You may glare
And cry “Unfair!”
I do not care.
I will not share.
A damselfly in no distress
Pauses now to take a rest.
A hovering visitor:
It makes me wonder what they’re putting in the soil around here.
The perimeter of a garden not far from where I live was lined, until recently, with mature evergreen trees. They numbered about a dozen: tall, beautiful, and busy with songbirds and various other life forms. Then they were gone, leaving only a series of pitiful stumps. It happened virtually overnight; the following day, the stumps were reduced further, almost to ground level. (See photo; click to enlarge.)
I’d like to give the landowners the benefit of the doubt, but it’s hard to think of a justifiable reason for their decision. Even if they had one, it’s still a great shame. Anyway, the company employed to fell the trees and remove the timber had a curious sign, and you know how difficult it is for me to resist writing about curious signs.
That “TREE CARE” is obviously and wildly misleading needs no emphasis or elaboration. “Tree Pruning In Progress” made me wonder if there was a sense in which pruning could mean chopping down. I grew up with the idea that pruning was a kind of cultivation: removing dangerous, dead, or superfluous growth, usually to serve a plant’s best interests — essentially a modest and beneficent reduction of the organism. This kind of pruning is visible and audible as I type (see photo, left).
So off I set for the dictionaries. Here are some relevant findings:
Oxford English Dictionary: 1. Cut down, shorten or abbreviate by cutting, esp. by removing superfluous or unwanted matter. Also, remove as superfluous or unwanted. Marston’s text—judiciously pruned… 2. Trim (a tree, shrub, or plant) by cutting or lopping dead or overgrown branches, twigs, or shoots, esp. to increase fruitfulness and regular growth. Freq. followed by down. Prune the plants . . . down to the last active growth. 3. Cut or lop (dead or overgrown branches, twigs, or shoots) from a tree or shrub, esp. to increase fruitfulness and regular growth. Freq. followed by off, away.
Merriam-Webster: transitive verb 1 a : to reduce especially by eliminating superfluous matter <pruned the text> <prune the budget>; b : to remove as superfluous <prune away all ornamentation>; 2 : to cut off or cut back parts of for better shape or more fruitful growth <prune the branches>; intransitive verb : to cut away what is unwanted or superfluous.
Macmillan: 1. prune or prune back: to remove parts of a tree or plant, for example to make it grow better. We’ll need to prune back the branches this year. 2. to get rid of something that you do not need or want, especially in order to reduce the size or cost of something. Companies must continually prune costs to stay competitive.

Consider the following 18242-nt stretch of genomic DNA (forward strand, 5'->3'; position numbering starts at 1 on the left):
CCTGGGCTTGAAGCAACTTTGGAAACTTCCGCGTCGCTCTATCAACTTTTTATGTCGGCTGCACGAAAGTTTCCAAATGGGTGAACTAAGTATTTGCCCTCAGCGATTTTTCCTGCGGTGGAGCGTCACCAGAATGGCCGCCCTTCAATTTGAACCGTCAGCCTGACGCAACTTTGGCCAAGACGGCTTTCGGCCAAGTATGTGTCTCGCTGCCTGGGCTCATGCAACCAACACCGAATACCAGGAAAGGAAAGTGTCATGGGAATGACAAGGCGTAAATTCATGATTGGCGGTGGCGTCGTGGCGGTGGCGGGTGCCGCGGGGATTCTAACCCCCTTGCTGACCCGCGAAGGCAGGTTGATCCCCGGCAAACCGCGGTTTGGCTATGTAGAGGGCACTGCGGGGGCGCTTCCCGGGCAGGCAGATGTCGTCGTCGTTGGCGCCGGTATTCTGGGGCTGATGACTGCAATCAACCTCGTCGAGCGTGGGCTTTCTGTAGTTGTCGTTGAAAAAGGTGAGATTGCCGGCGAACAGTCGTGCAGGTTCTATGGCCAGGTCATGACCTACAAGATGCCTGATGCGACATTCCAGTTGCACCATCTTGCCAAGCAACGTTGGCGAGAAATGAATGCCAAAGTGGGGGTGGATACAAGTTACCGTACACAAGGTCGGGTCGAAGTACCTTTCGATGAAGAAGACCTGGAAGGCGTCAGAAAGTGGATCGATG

American Heritage Dictionary: Transitive. 1. To cut off or remove dead or living parts or branches of (a plant, for example) to improve shape or growth. 2. To remove or cut out as superfluous. 3. To reduce: prune a budget. Intransitive. To remove what is superfluous or undesirable.
It seems, then, that chopping down trees can, at a stretch, be described as pruning. But it’s rather misleading because in a botanical context the word carries the chief and plant-friendly sense I mentioned in paragraph 3 above. And then there’s that phrase “TREE CARE”, which is laughably inaccurate, at least in this instance. It’s the kind of care I associate with organised crime (They took care of Louie, huh?)
Two euphemisms in seven words is an impressive count — more impressive than the paltry 10% tree cover Ireland currently claims, very little of which comprises native species. Call me a tree hugger if you wish — I’ve called myself worse — but I’d like to see more signs like this:
And fewer stumps and eyes of Sauron:
Though humble be
I’d rather rise
Then back to earth
In time for spring
And colour bring.
When winter ends
And seasons cross,
No Mister Frost
No Scrooge or Grinch
Would fail to thaw
In new Seanhenge.
I dedicate this short whimsical poem to Omnium (a blog whose title will be familiar to Flann O’Brien fans), and to all its inhabitants and visitors, human and otherwise. There is a garden there, of both earthly and cosmic delights; Seanhenge is its name. It is well tended, and accordingly rich in flora and fauna, sometimes bearing the most unusual and intrepid fruit.
It is difficult to discern where Seanhenge ends and Omnium begins, since Seanhenge is there but also here, and Omnium is everywhere! In any case, Seanhenge is blessed with the consummate host: he is witty and welcoming, just and generous, sincere and surprising, cheerful and cherished. I am lucky to have wandered into his garden and its gathering of good people. Sean will not mind, I think, if I invite you to visit and explore for yourself.
Please forgive the pun in the title. Once it arose, it could not be resisted. Here is a view from a garden in the countryside last weekend:
More leaves, same garden:
This blue tit spent a lot of time flitting about in the tree outside my window yesterday. Plenty of green-leaf cover for this time of year!
Edited to include this (cropped) photo of a seal that watched me watching it in Galway Bay a few weeks ago:
Finally, a church window that seems to be wearing headphones after a recent shower:
I have a few longer posts half written, but their completion will have to wait: I’m currently bedevilled by a head cold that has left me incapable of thinking properly. Luckily, though, my ability to see imaginary DJs on the sides of buildings has not been impaired.
Although my writing has been severely curtailed, my Twittering has not. It will take more than an eruption of sniffing, sneezing, snuffling and snorting to stop me micro-blogging. So if you want to pass a few idle moments, you’ll find links and more on my Twitter page. What passes for normal service on Sentence first will soon be resumed.